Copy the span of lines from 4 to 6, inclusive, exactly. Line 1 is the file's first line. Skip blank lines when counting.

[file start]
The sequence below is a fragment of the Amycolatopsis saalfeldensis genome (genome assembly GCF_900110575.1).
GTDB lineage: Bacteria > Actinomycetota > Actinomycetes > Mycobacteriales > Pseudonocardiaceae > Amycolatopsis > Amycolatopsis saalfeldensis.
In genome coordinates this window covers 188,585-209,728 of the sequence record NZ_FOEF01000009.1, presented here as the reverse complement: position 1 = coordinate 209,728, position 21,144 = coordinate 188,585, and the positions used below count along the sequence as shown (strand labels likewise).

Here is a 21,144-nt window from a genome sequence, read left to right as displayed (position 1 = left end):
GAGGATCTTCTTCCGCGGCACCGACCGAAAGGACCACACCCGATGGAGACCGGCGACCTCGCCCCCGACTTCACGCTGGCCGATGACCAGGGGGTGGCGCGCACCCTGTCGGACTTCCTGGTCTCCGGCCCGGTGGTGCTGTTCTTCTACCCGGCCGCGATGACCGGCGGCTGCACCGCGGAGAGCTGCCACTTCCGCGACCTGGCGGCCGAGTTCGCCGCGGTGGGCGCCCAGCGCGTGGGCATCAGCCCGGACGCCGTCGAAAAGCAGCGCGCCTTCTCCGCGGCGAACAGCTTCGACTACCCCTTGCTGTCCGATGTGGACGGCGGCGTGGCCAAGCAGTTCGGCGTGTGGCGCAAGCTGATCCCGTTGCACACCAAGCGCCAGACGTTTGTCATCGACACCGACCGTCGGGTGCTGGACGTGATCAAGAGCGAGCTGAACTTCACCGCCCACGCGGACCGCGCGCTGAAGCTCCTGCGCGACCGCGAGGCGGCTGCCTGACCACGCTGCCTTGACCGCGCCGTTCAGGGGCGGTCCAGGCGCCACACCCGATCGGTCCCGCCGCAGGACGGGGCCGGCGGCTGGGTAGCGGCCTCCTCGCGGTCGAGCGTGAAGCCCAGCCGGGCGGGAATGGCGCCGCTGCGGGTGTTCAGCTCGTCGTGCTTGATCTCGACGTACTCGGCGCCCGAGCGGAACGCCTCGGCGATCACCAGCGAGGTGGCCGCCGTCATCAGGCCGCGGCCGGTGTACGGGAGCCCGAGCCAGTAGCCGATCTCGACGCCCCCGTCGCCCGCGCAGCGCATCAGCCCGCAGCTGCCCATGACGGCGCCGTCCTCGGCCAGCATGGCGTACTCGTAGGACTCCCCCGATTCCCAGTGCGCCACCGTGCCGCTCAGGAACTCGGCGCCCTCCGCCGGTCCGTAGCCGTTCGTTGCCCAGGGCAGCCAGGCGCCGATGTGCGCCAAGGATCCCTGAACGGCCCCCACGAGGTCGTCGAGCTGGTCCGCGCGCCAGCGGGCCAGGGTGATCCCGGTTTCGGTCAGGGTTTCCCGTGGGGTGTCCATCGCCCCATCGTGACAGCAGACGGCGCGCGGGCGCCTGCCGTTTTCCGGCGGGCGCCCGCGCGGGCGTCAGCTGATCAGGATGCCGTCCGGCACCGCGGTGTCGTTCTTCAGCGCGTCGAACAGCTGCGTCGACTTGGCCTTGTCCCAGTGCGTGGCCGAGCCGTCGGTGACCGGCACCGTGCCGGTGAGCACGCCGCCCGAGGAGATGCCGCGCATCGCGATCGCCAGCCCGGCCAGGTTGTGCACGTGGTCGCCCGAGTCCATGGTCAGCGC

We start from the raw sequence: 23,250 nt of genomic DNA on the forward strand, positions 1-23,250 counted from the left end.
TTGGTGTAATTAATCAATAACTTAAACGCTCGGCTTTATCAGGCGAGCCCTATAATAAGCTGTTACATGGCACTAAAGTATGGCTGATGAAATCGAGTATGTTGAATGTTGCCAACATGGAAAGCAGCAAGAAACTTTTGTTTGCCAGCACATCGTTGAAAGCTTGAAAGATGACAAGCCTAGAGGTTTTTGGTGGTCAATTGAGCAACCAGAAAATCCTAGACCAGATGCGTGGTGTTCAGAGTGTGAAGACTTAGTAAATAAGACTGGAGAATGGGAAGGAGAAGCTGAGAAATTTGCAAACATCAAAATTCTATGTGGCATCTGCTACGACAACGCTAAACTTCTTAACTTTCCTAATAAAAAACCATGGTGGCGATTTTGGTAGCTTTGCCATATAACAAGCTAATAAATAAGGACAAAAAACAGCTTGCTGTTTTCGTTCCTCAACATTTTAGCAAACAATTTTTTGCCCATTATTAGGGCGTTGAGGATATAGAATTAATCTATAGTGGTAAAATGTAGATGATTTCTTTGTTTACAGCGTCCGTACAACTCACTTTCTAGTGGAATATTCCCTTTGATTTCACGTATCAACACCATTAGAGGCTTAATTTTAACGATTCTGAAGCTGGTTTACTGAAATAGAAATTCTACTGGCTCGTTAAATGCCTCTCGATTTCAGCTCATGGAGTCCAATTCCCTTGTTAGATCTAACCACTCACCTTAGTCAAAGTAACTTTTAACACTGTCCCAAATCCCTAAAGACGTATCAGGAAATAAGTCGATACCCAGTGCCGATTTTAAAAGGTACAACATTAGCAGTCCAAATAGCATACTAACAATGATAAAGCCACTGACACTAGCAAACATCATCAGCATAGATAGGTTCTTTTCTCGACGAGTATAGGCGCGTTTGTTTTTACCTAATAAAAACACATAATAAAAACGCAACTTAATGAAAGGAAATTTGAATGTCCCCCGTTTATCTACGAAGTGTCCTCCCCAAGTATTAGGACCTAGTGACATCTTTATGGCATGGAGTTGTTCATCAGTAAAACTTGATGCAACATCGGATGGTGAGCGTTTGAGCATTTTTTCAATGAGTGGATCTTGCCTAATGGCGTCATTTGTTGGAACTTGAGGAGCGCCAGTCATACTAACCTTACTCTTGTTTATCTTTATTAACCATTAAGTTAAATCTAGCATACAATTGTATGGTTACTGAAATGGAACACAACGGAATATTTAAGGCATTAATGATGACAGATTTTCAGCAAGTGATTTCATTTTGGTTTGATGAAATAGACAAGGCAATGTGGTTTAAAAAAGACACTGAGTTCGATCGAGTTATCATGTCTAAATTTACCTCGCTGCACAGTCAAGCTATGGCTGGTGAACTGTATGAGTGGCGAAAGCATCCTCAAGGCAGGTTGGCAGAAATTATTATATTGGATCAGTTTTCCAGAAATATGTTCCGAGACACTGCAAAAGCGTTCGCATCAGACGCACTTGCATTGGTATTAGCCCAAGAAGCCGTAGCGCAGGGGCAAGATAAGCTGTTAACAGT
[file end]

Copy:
Here is a 21,144-nt window from a genome sequence, read left to right as displayed (position 1 = left end):
GAGGATCTTCTTCCGCGGCACCGACCGAAAGGACCACACCCGATGGAGACCGGCGACCTCGCCCCCGACTTCACGCTGGCCGATGACCAGGGGGTGGCGCGCACCCTGTCGGACTTCCTGGTCTCCGGCCCGGTGGTGCTGTTCTTCTACCCGGCCGCGATGACCGGCGGCTGCACCGCGGAGAGCTGCCACTTCCGCGACCTGGCGGCCGAGTTCGCCGCGGTGGGCGCCCAGCGCGTGGGCATCAGCCCGGACGCCGTCGAAAAGCAGCGCGCCTTCTCCGCGGCGAACAGCTTCGACTACCCCTTGCTGTCCGATGTGGACGGCGGCGTGGCCAAGCAGTTCGGCGTGTGGCGCAAGCTGATCCCGTTGCACACCAAGCGCCAGACGTTTGTCATCGACACCGACCGTCGGGTGCTGGACGTGATCAAGAGCGAGCTGAACTTCACCGCCCACGCGGACCGCGCGCTGAAGCTCCTGCGCGACCGCGAGGCGGCTGCCTGACCACGCTGCCTTGACCGCGCCGTTCAGGGGCGGTCCAGGCGCCACACCCGATCGGTCCCGCCGCAGGACGGGGCCGGCGGCTGGGTAGCGGCCTCCTCGCGGTCGAGCGTGAAGCCCAGCCGGGCGGGAATGGCGCCGCTGCGGGTGTTCAGCTCGTCGTGCTTGATCTCGACGTACTCGGCGCCCGAGCGGAACGCCTCGGCGATCACCAGCGAGGTGGCCGCCGTCATCAGGCCGCGGCCGGTGTACGGGAGCCCGAGCCAGTAGCCGATCTCGACGCCCCCGTCGCCCGCGCAGCGCATCAGCCCGCAGCTGCCCATGACGGCGCCGTCCTCGGCCAGCATGGCGTACTCGTAGGACTCCCCCGATTCCCAGTGCGCCACCGTGCCGCTCAGGAACTCGGCGCCCTCCGCCGGTCCGTAGCCGTTCGTTGCCCAGGGCAGCCAGGCGCCGATGTGCGCCAAGGATCCCTGAACGGCCCCCACGAGGTCGTCGAGCTGGTCCGCGCGCCAGCGGGCCAGGGTGATCCCGGTTTCGGTCAGGGTTTCCCGTGGGGTGTCCATCGCCCCATCGTGACAGCAGACGGCGCGCGGGCGCCTGCCGTTTTCCGGCGGGCGCCCGCGCGGGCGTCAGCTGATCAGGATGCCGTCCGGCACCGCGGTGTCGTTCTTCAGCGCGTCGAACAGCTGCGTCGACTTGGCCTTGTCCCAGTGCGTGGCCGAGCCGTCGGTGACCGGCACCGTGCCGGTGAGCACGCCGCCCGAGGAGATGCCGCGCATCGCGATCGCCAGCCCGGCCAGGTTGTGCACGTGGTCGCCCGAGTCCATGGTCAGCGC

We start from the raw sequence: 23,250 nt of genomic DNA on the forward strand, positions 1-23,250 counted from the left end.